The Federal Communications Commission (FCC) has now unconditionally approved Pandora’s acquisition of KXMZ-FM, a tiny radio station in South Dakota.
The acquisition allows Pandora to pay even lower royalties to publishers and songwriters.
The $600,000 purchase effectively re-qualifies Pandora as a traditional broadcaster and online radio provider, a status that means far royalty rates to performance rights organizations like ASCAP. That’s a clever loophole, and one that ASCAP and the entire publishing community fought against for years.
Pandora immediately pointed to synergies between its online radio empire and KXMZ, which serves a Rapid City, South Dakota population of approximately 114,000. That’s mostly cooked-up BS, but…there is the question of why ASCAP has a lower royalty rate for big, traditional broadcasters that also stream online.
Then again, there’s also the question of why Pandora spends so much energy lobbying, lawyering, and scheming to pay songwriters even less money, regardless of whether the rules ‘make sense’.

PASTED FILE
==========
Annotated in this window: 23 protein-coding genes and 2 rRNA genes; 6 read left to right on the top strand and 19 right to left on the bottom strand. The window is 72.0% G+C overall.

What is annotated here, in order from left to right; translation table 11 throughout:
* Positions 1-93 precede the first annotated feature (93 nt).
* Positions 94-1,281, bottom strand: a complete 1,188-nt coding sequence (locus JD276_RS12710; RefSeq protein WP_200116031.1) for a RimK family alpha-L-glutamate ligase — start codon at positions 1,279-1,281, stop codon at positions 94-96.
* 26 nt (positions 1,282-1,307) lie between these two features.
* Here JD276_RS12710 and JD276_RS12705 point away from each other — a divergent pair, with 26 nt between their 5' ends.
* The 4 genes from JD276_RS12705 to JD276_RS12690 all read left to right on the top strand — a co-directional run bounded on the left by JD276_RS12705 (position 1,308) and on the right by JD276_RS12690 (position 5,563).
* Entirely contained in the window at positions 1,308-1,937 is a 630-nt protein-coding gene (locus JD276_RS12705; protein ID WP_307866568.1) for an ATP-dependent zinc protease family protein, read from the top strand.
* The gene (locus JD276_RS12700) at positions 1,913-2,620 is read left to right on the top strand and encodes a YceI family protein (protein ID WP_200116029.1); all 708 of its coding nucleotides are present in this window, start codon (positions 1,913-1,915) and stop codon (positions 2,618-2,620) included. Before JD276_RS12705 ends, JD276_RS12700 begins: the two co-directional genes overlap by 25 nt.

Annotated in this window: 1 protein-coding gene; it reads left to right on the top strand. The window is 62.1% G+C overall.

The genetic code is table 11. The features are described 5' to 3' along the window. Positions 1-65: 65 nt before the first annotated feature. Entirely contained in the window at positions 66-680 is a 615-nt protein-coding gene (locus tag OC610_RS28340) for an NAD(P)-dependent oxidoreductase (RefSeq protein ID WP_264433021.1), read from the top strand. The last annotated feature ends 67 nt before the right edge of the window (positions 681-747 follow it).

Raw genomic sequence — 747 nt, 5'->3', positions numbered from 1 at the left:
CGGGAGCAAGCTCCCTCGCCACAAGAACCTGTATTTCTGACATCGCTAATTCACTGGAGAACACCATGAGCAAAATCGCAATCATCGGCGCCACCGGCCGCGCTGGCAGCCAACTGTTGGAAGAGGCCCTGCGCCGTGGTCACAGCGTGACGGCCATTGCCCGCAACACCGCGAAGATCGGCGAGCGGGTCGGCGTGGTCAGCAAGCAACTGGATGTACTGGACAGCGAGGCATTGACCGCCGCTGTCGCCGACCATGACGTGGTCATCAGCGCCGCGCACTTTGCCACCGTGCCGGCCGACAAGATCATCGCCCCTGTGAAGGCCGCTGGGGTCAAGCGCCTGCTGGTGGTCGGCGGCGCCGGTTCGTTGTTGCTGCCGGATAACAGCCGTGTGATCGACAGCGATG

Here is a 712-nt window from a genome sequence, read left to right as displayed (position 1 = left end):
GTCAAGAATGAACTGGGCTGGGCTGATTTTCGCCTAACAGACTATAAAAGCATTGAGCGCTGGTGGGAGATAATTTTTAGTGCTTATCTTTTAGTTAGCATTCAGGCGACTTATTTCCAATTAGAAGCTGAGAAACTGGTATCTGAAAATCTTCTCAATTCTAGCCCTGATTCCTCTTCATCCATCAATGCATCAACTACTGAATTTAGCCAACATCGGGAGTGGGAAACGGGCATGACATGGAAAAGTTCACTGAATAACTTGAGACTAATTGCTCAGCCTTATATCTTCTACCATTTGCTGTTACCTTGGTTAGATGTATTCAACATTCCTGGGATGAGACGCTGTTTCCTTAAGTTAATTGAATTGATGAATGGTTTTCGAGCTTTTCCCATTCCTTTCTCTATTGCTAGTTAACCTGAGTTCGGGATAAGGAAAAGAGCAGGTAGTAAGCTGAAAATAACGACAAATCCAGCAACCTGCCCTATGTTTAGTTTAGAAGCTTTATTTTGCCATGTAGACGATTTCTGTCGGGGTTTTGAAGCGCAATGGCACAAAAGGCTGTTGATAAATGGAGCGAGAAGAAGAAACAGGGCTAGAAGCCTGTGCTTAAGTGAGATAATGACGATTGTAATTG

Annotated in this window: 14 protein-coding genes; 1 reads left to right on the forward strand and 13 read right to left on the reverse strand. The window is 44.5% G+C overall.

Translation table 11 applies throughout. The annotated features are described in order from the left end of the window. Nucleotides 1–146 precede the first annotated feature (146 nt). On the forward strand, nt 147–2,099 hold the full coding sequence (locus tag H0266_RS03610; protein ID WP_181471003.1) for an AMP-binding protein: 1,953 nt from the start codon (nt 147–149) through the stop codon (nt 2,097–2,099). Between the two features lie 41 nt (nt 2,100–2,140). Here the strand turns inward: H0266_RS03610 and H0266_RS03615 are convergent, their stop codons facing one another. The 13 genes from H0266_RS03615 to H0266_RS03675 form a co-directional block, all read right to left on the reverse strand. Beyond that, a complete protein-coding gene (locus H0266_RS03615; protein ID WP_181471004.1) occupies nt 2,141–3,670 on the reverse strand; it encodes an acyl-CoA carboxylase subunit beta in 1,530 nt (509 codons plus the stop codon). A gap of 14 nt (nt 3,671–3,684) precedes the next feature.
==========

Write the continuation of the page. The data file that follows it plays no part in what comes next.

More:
In response, the entire publishing community has given Pandora a giant middle finger, with a suggestion on where to stuff it. “In the history of the struggle between creators and those who try to profit off of their work without paying them fairly, this move by Pandora ranks as the most cynical and shameless,” said David Israelite, head of the National Music Publishers Association (NMPA). “Sadly this small station in South Dakota has become a pawn in Pandora’s game to pay the creators on which it built its business even less.”